Solved

Java to C# - 500 pts.  less than 15 lines

Posted on 2007-04-08
4
215 Views
Last Modified: 2010-04-15
Please help translate these few lines of java code into C# ...

//Gets a calendar using the default time zone and locale. Calendar returned is based on the current time in the default time zone with the default locale.
Calendar cal = Calendar.getInstance();
long time = 1036074738312;
int day = 31;

cal.setTimeInMillis(time);                                      // Sets this Calendar's current time from the given long value.  long millis param is the new time in UTC milliseconds from the epoch.
if (cal.get(Calendar.DAY_OF_MONTH) == day) {                  
       ...  do some stuff here ...
}
0
Comment
Question by:lblinc
  • 2
  • 2
4 Comments
 
LVL 3

Expert Comment

by:kingtam2000
ID: 18874041
From what I can judge, you could use DateTime instead of Calender and use the constructor, after converting the time in milliseconds into 100-nanosecond units to form what you want:
            long time = 1036074738312;
            int day = 31;
            DateTime cal = new DateTime(time * 10000, DateTime.Now.Kind);
            if (cal.Day == day)
            {
                //Do Stuff....
            }

Hope that helps, if you have any questions, just post a comment
0
 

Author Comment

by:lblinc
ID: 18874286
Using time = 1036074738312 above, it appears is returning a year of  0033,  when actually i believe that 1036074738312 represents a day (31) from the year of 2003.  

What about adding the basetime to your DateTime cal  in order  to account for the time before 1970 ?  

DateTime baseTime = new DateTime(1970, 1, 1, 0, 0, 0);

Can you please consider that in your answer?     Thanks.
0
 
LVL 3

Accepted Solution

by:
kingtam2000 earned 500 total points
ID: 18874294
Yes, I realised that the time would return a year of 0033, but I wasn't sure where you wanted to start from, as the epoch was slightly ambiguous.  But to account for the epoch, I would add the following line after the datetime constructor:
            cal = cal.AddYears(1970);
So, in full:
            long time = 1036074738312;
            int day = 31;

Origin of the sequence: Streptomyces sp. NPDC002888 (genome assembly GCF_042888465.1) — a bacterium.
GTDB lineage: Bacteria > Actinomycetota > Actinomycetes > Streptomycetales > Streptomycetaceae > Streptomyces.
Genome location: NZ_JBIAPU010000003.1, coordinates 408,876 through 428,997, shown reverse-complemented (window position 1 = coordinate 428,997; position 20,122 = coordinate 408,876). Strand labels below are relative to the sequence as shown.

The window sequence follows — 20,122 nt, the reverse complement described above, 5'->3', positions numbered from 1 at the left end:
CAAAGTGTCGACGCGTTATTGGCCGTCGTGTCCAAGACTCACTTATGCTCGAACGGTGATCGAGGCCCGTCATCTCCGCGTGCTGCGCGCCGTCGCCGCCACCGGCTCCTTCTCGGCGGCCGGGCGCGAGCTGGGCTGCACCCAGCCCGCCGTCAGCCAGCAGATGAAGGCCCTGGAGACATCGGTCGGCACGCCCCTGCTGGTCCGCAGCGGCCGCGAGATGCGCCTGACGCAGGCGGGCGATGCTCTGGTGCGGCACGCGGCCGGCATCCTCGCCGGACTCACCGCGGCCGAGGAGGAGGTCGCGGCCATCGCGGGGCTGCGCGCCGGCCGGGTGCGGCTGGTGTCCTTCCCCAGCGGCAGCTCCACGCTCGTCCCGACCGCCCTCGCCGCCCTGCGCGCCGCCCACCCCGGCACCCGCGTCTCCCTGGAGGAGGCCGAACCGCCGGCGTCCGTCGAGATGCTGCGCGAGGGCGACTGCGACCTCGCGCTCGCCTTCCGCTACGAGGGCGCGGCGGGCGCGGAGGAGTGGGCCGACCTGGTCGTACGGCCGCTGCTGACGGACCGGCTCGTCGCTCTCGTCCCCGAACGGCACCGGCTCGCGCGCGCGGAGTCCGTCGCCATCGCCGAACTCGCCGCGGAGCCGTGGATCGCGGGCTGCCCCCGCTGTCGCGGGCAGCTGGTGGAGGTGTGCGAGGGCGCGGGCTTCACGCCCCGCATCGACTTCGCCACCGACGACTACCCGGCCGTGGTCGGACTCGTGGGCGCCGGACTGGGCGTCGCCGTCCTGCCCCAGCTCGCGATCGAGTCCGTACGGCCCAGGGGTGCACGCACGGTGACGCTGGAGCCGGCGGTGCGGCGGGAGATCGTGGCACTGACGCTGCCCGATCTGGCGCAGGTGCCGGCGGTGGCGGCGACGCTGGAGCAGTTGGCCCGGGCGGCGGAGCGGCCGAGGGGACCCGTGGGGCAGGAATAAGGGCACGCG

DateTime cal = new DateTime(time * 10000, DateTime.Now.Kind);
            cal = cal.AddYears(1970);
            if (cal.Day == day)
            {
                //Do Stuff....
            }

Sorry about that, didn't check the epoch in terms of Java, if you have any further questions, just post another comment.
0
 

Author Comment

by:lblinc
ID: 18874338
Excellent.   Works perfect.   ;))
0

Featured Post

Free Tool: IP Lookup

Get more info about an IP address or domain name, such as organization, abuse contacts and geolocation.

One of a set of tools we are providing to everyone as a way of saying thank you for being a part of the community.

Question has a verified solution.

If you are experiencing a similar issue, please ask a related question

Article by: Ivo
C# And Nullable Types Since 2.0 C# has Nullable(T) Generic Structure. The idea behind is to allow value type objects to have null values just like reference types have. This concerns scenarios where not all data sources have values (like a databa…
Exception Handling is in the core of any application that is able to dignify its name. In this article, I'll guide you through the process of writing a DRY (Don't Repeat Yourself) Exception Handling mechanism, using Aspect Oriented Programming.
The Email Laundry PDF encryption service allows companies to send confidential encrypted  emails to anybody. The PDF document can also contain attachments that are embedded in the encrypted PDF. The password is randomly generated by The Email Laundr…

685 members asked questions and received personalized solutions in the past 7 days.

Join the community of 500,000 technology professionals and ask your questions.

Join & Ask a Question